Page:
Alive, and beating the odds: Premature child weighing 480 gm born in Pune

BySteffy Thevar
Oct 29, 2021 07:26 PM IST

A child born in June, believed to be the smallest, in terms of weight, to have survived a premature birth in Maharashtra, went home this past week after spending 100 days in the neo-natal ICU in Pune

PUNE A child born in June, believed to be the smallest, in terms of weight, to have survived a premature birth in Maharashtra, went home this past week after spending 100 days in the neo-natal ICU.

A child born in June, believed to be the smallest, in terms of weight, to have survived a premature birth in Maharashtra, went home this past week after spending 100 days in the neo-natal ICU in Pune. (Getty Images/iStockphoto (PIC FOR REPRESENTATION))
A child born in June, believed to be the smallest, in terms of weight, to have survived a premature birth in Maharashtra, went home this past week after spending 100 days in the neo-natal ICU in Pune. (Getty Images/iStockphoto (PIC FOR REPRESENTATION))

The baby was born at a private hospital after 26 weeks of pregnancy by an emergency Caesarean section due to pregnancy-related hypertension in the mother.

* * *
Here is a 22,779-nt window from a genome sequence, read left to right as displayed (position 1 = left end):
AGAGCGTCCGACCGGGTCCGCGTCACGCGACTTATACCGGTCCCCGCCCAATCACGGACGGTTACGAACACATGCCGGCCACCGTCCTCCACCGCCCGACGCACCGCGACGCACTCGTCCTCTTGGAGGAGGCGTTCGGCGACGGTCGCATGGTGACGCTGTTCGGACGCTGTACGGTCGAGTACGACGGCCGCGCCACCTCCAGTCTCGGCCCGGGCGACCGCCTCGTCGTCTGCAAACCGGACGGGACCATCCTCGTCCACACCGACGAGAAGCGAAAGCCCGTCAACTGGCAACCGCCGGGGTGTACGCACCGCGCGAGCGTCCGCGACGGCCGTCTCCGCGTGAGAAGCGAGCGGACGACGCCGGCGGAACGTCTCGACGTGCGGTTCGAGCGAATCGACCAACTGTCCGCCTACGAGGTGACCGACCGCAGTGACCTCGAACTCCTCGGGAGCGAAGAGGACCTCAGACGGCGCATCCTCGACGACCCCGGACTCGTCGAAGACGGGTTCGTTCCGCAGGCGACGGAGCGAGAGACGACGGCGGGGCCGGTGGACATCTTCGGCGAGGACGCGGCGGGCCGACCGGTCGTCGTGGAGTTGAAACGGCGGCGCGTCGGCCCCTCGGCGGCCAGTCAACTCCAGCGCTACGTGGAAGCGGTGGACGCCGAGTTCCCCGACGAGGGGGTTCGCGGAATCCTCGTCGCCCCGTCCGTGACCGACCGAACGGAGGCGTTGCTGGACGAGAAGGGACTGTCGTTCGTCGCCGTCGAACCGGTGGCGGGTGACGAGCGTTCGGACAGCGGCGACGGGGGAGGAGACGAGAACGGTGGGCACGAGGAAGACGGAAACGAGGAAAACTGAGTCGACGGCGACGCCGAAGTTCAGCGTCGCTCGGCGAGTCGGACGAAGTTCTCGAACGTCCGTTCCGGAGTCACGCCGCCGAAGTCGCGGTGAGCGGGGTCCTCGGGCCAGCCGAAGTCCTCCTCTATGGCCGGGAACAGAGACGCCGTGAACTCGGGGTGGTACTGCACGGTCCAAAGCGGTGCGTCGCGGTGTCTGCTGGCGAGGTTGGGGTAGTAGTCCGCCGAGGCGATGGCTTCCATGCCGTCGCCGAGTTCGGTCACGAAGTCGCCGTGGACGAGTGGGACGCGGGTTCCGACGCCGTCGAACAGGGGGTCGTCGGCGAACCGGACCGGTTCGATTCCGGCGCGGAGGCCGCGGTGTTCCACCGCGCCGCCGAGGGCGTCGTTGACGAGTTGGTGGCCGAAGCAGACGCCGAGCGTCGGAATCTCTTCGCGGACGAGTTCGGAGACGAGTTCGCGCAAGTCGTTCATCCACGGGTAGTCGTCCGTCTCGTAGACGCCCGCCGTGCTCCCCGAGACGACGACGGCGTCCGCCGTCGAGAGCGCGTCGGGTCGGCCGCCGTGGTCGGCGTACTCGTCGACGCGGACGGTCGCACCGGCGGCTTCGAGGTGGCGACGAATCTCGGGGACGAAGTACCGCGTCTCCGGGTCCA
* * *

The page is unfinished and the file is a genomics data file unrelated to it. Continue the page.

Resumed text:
Weighing only 480 grammes, the baby was immediately put on to life support with a tiny endotracheal tube in the windpipe.

The child was also wrapped in a plastic bag to prevent heat loss after birth.

“In such babies, management within the first golden hour after birth is very important. Babies of this size need mechanical ventilator support immediately after birth due to immature lungs. Extreme preterm babies are also at risk of dangerous hypothermia due to immature skin and they need special incubator to prevent heat loss. Special catheters were inserted through babies umbilical cord for delivering nutrition and monitoring vital parameters”, said Dr Shrinivas Tambe, chief neonatologist, Jupiter Hospital, who treated the child.

“The baby required mechanical ventilation for seven days and then breathing support was provided by CPAP machine for next 70 days. The baby had a condition called Patent Ductus Arteriosuswhich was picked up by a heart scan and successfully treated with medication. Milk feeds were started with 0.5ml every two hours and gradually increased to a full amount by the eighth day. The baby also had an episode of infection which was immediately diagnosed and treated by antibiotics,” added Dr Tambe.

According to Dr Tambe, extreme preterm babies are at high-risk to develop infection, bleeding in the brain, ROP (abnormal development of blood vessels in the retina), Necrotising Enterocolitis (intestinal disorder), PDA (heart problem), and chronic lung disease.

The child was discharged after 100 days in the neonatal ICU and weighed 2kg at the time of discharge, said the doctors. Currently the child is at home, gaining weight and showing signs of normal development.

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